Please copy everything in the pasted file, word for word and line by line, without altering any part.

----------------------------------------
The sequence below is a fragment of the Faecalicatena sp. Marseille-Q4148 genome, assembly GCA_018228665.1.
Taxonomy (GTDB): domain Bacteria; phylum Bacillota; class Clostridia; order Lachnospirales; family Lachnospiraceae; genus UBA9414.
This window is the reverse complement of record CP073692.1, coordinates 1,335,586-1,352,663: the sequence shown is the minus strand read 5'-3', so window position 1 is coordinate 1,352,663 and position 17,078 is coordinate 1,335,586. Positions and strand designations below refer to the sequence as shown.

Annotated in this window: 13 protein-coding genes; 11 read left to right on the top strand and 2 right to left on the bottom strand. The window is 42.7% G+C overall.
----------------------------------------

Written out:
The sequence below is a fragment of the Faecalicatena sp. Marseille-Q4148 genome, assembly GCA_018228665.1.
Taxonomy (GTDB): domain Bacteria; phylum Bacillota; class Clostridia; order Lachnospirales; family Lachnospiraceae; genus UBA9414.
This window is the reverse complement of record CP073692.1, coordinates 1,335,586-1,352,663: the sequence shown is the minus strand read 5'-3', so window position 1 is coordinate 1,352,663 and position 17,078 is coordinate 1,335,586. Positions and strand designations below refer to the sequence as shown.

Annotated in this window: 13 protein-coding genes; 11 read left to right on the top strand and 2 right to left on the bottom strand. The window is 42.7% G+C overall.